Sustainability, in a wide sense of the word, is a prerequisite for business legitimacy in today’s society, not least in retail. To many, sustainability becomes an issue that must somehow be managed. Commonly, management of sustainability is understood in more or less the same fashion as managing business in general. For example, sustainability is assumed to be controlled in the same manner as any other business activity. Control is a concept traditionally referable to a specific internal context, usually assuming a rational, instrumental and closed organization where goals and objectives are formulated at top level, even if the mechanisms of control may vary considerably.
In this paper, we question the prevailing ideas of management control when it comes to sustainability. Based on how sustainability issues are actually managed within retail, we point to inadequacies of understanding sustainability as an issue that can be managed in a traditional way. The paper builds on interviews made within a large Swedish retail firm with relatively developed strategies and understandings of sustainability and the need for responsible business conduct, both in practice and communication.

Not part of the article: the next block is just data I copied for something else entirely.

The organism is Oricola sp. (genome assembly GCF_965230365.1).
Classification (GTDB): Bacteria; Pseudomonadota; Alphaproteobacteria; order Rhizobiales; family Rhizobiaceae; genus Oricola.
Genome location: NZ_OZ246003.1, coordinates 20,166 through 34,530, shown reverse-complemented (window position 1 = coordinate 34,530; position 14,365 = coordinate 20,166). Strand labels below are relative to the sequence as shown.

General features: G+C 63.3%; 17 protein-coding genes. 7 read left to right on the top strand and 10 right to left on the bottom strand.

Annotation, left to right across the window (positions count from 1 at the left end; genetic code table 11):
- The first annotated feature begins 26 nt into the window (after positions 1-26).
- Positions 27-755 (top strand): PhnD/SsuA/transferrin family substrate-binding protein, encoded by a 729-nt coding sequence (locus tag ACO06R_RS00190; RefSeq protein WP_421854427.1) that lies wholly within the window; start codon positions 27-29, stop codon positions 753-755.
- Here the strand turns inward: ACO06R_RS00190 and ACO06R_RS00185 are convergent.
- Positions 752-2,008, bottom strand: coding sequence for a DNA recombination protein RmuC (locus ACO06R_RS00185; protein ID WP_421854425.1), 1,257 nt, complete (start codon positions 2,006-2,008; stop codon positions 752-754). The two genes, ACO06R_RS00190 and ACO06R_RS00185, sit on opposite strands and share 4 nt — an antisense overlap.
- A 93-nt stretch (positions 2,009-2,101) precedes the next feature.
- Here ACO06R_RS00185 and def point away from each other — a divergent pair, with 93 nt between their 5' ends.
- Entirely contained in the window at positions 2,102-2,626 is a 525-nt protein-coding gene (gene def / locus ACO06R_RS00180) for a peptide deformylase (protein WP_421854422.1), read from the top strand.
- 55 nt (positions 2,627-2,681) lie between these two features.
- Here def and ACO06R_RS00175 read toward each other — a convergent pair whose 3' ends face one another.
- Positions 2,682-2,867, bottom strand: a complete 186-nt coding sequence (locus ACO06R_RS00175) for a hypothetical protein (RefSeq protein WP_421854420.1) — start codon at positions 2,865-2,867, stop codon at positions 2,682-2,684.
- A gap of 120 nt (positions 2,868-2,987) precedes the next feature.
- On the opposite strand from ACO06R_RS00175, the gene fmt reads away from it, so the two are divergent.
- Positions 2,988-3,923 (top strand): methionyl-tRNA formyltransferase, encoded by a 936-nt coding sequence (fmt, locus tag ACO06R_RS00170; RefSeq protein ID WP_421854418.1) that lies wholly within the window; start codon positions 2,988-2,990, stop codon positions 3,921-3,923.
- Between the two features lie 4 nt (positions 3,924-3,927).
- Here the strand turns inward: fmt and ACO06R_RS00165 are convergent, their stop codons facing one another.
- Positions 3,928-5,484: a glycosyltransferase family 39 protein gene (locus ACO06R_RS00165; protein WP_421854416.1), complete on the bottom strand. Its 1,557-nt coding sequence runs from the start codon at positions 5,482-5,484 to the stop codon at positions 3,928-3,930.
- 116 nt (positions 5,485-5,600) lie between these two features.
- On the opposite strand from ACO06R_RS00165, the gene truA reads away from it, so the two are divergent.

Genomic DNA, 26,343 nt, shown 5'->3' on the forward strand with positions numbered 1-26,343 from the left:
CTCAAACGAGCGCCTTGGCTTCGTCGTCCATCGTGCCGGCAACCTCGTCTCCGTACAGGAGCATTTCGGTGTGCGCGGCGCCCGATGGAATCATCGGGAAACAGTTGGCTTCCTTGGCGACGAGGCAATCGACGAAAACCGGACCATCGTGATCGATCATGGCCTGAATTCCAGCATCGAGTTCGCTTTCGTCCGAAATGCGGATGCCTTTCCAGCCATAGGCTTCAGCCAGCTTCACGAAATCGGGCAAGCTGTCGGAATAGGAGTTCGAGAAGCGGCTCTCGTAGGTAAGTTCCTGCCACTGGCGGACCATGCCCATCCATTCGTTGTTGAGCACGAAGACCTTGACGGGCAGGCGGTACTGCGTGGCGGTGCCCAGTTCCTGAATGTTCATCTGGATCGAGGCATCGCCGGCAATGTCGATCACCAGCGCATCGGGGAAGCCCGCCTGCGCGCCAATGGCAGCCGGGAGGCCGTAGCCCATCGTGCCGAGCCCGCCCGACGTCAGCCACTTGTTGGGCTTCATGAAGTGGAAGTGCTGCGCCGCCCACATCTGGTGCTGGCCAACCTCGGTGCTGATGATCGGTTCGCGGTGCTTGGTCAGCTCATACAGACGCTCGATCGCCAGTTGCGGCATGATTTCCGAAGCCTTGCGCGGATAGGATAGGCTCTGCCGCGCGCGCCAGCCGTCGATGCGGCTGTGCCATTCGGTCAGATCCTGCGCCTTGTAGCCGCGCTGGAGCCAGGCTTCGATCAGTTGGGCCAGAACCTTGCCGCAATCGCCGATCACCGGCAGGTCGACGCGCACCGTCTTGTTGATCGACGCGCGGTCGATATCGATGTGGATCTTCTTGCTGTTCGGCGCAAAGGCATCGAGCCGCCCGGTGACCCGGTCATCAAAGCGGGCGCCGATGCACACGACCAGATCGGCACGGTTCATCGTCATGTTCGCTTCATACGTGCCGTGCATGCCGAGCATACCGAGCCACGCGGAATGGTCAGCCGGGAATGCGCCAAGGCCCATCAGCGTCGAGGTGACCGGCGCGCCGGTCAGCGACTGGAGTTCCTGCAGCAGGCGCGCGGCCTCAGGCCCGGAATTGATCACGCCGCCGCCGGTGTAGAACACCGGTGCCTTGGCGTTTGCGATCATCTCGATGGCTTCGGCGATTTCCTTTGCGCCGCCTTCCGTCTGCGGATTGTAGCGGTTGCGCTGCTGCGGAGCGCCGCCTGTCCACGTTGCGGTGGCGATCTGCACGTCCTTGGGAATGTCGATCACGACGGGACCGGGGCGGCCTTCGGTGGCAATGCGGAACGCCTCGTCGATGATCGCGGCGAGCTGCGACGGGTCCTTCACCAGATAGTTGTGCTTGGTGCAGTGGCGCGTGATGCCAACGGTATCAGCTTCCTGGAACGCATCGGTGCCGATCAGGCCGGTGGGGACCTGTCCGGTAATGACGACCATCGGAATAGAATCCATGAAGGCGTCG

Thus, the purpose of the paper is to show how control in terms of sustainability escapes traditional conceptions of management control. This, we argue, is not just an issue of academic interest. In a wider sense, we identify why the issue of sustainability requires other means and competencies to be successfully managed compared to traditional business issues. Basically, we formulate our contentions against the concept of accountability, the contents and consequences of which must be understood and handled by companies in order to provide a credible sustainability profile.
2012. 1-28 p.